I often get asked whether a family is better off selling their house or renting it out instead. Our answer to the “should I sell or rent my house” question will depend upon what your current situation is. There are times when renting out your house will make sense, just as there are times when selling your property would be prudent. Let’s dive in further to see what’s your ideal sell or rent strategy given a few different contexts.
Is your move away only going to be temporary?
Some people might be moving out of town for a job transfer with the option of coming back. You might not want to deal with the house when you’re out of town, but you want to hold onto it because you might be coming back later. If you bought the house at or near the peak of the market, the trouble with selling it is that you’ll likely be in the negative after closing. My personal opinion is that you should hold on to the house and rent it out.
Renting out your house will give some time for the housing market to rebound. Another consideration is that the rental market is very good right now. The housing landscape is filled with people that have gone through short sales and foreclosures. These people need good rental properties to rent. They have decent incomes, but they may have just bought at the peak of the housing market and lost their house.
Renting and building equity go hand in hand.
Real estate can be an awesome investment. But keep in mind that you will have carrying costs of retaining your property. These include a mortgage, your property taxes and housing insurance. You also have to consider whether it’s feasible to be a landlord for a property you own. If you live in a different city than your rental unit, then you’re going to have to hire a property manager. This will be another cost that you’ll have to add to your expenses.
Equity is not created through the cash you’re getting from the renters. It’s actually the growth of what the house is worth. The equity goes up as my property goes up in value and the remaining balance of my mortgage goes down. The ideal scenario is that you keep paying off your mortgage and your property value increases. This is the scenario that every real estate investor wants as it means they’ll be selling their house for a profit sometime in the future.
When you rent out your property, you now have two sources of income:
• You have a revenue stream of rental income.
• You have the appreciation on equity as you pay down your mortgage and/or your house goes up in value.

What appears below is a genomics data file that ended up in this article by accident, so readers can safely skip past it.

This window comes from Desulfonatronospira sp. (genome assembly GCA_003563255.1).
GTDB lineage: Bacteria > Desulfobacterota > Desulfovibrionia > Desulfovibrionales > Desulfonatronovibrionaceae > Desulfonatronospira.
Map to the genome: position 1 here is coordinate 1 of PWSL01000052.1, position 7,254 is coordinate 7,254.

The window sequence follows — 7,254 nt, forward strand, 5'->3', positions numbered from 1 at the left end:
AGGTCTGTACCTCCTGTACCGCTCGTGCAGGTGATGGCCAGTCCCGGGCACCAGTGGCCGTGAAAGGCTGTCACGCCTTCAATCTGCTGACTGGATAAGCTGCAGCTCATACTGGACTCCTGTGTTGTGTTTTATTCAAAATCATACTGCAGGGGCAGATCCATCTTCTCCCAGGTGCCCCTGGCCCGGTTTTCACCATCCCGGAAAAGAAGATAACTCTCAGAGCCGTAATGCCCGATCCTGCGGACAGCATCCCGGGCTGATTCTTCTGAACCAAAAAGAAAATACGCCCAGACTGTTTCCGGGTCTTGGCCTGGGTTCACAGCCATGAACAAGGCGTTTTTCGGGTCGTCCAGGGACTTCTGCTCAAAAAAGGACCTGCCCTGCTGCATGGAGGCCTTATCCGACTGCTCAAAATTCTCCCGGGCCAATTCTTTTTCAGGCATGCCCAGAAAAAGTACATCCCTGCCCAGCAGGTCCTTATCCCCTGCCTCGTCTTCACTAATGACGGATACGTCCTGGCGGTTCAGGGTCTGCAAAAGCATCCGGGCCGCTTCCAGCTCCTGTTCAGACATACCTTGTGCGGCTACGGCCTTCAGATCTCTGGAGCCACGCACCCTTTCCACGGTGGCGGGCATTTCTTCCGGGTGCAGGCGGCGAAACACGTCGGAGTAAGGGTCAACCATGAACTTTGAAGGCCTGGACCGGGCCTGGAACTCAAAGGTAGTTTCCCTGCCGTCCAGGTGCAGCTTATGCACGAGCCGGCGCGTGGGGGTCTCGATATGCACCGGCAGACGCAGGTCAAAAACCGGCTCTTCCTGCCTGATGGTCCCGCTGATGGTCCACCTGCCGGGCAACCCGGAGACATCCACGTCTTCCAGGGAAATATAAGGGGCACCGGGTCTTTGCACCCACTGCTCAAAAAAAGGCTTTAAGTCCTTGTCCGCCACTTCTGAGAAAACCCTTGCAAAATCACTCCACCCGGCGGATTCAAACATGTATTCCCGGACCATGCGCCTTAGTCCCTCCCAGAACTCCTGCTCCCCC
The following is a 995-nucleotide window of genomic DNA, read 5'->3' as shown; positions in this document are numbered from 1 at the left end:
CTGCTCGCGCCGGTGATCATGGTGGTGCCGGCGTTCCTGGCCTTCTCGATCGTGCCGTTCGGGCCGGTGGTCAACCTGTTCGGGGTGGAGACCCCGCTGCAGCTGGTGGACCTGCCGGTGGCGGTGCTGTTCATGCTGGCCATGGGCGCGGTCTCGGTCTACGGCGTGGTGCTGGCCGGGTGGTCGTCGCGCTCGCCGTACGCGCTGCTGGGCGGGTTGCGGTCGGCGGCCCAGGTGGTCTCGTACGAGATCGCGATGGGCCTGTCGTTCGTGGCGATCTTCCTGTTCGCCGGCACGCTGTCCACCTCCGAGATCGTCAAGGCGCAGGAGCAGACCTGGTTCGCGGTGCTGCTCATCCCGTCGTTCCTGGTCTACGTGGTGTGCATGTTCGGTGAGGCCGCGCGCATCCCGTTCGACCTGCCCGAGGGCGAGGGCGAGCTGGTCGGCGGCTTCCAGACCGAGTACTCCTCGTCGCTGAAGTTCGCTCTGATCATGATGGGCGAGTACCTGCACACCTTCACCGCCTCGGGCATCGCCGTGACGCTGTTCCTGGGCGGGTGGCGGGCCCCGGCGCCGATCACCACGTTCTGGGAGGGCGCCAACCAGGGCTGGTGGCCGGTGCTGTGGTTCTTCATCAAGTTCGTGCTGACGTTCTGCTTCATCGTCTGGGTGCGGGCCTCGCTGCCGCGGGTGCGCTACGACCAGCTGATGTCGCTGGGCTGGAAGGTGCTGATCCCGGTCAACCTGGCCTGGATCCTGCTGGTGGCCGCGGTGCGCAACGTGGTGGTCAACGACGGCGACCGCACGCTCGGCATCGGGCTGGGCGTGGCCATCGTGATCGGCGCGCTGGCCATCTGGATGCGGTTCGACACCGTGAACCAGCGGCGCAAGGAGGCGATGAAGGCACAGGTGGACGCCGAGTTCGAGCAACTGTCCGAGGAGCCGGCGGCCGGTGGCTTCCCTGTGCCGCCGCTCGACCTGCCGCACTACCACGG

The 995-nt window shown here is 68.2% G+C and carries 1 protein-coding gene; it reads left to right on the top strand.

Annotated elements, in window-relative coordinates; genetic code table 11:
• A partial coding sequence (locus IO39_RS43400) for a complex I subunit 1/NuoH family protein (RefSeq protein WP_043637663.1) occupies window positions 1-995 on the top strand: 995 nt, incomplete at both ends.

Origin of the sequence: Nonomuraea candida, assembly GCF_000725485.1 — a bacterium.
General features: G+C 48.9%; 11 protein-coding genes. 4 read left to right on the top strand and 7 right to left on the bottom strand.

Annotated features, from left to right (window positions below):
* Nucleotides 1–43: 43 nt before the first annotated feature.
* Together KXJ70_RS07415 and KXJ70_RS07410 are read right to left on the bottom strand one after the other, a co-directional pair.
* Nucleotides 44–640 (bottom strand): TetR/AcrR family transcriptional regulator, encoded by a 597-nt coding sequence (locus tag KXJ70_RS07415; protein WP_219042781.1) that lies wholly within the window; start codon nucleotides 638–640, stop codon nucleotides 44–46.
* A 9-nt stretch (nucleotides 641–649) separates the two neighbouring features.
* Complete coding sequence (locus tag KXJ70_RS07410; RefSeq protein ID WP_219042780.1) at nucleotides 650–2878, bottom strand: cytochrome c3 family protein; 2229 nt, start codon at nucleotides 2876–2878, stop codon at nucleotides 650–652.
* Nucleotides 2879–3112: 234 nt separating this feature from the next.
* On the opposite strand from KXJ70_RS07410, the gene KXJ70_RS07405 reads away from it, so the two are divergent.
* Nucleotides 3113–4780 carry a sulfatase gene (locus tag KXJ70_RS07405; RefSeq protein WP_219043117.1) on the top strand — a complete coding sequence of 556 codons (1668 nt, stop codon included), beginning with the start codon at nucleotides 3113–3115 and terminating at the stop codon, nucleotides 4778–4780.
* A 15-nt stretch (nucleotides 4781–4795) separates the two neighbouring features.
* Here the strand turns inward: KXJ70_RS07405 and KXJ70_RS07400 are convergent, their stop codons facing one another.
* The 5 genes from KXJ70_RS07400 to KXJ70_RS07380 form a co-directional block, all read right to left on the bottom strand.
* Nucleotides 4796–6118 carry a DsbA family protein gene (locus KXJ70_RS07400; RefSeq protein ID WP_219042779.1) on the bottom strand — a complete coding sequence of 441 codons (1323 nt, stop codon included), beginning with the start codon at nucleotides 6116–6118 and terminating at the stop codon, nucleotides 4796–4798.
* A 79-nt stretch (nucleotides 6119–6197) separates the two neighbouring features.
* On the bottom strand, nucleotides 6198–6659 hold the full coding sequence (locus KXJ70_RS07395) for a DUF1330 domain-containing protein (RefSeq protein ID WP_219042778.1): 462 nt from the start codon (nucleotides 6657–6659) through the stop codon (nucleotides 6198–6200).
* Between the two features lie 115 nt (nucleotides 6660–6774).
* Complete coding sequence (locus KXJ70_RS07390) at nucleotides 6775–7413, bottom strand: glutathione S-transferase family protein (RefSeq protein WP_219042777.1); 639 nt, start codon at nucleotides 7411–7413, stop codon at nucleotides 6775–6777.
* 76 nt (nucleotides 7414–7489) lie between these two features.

Many homeowners use the rental income stream to pay down their mortgage. Using their homes for rent income is therefore indirectly helping the homeowners increase the equity in their homes. You can get an estimate of your rental income by researching comparable rental properties like yours in your neighborhood.
Are you ready to be a landlord?
A question you should ask yourself is how comfortable are you being a landlord? Keep in mind that being a landlord is a job. The rental income that I earn is not free money if I’m the one who is managing the property. Being a landlord is going to take some work if you don’t want to hire a property management company. It will likely take time away from other stuff that you want to do. You also need to be realistic about your cash flow projections. Real estate can also go down in value if you don’t choose your neighborhoods wisely. A negative cash flow from property that sits vacant will ultimately end up coming out of your checking account.
Do you have a team in place to back you up as a landlord? Do you have a realtor, a contractor, an electrician and a plumber in your network to deal with issues as they come up? Experience has also taught me that landlords will need an on-call handyman for small issues as well as a lawyer for big issues that come up. You have to have people you trust working for you. If not, then you’re going to be calling and comparing rates instead of strategically deploying these professionals to work on your behalf.
You can also hire a management company to handle the day to day business of managing the property. These responsibilities include:
• Screening the tenants / performing credit checks and reference.
• Performing the role of the property manager.
• Taking phone calls when there’s a problem with the house (washer quits working, or the plumbing gets clogged).
• Dealing with structural problems with the house that needs to be fixed.
In my experience of being a landlord, these issues that come up never happen on your schedule. There are all sorts of things you have to be willing to deal with unless you hire a great property management team. Tenant issues will happen when you are busy and when you already have too much on your plate. And you can’t simply put these issues on the back burner. You will need to handle them in a timely manner or risk being labeled a negligent landlord. I already have a good property management company in Scottsdale, but you’ll need to find a good team in your location.
Only you can answer whether you should sell or rent your house.
The answer to the question “should I sell or rent my house” really depends on what you want to do with your house. There are a lot of people right now that are successfully putting up their homes for rent, while other people simply want to cash out and move on.
An important question you have to ask is whether you think you will enjoy being a landlord. Many things have to be dealt with once you start renting out your house. These range from minor things that need to be fixed to stuff like rent checks getting lost in the mail. When you become a landlord, you end up dealing with someone else’s household. If you’re not up for the hassle, then hiring a property management firm will help you keep both your rent checks and your sanity.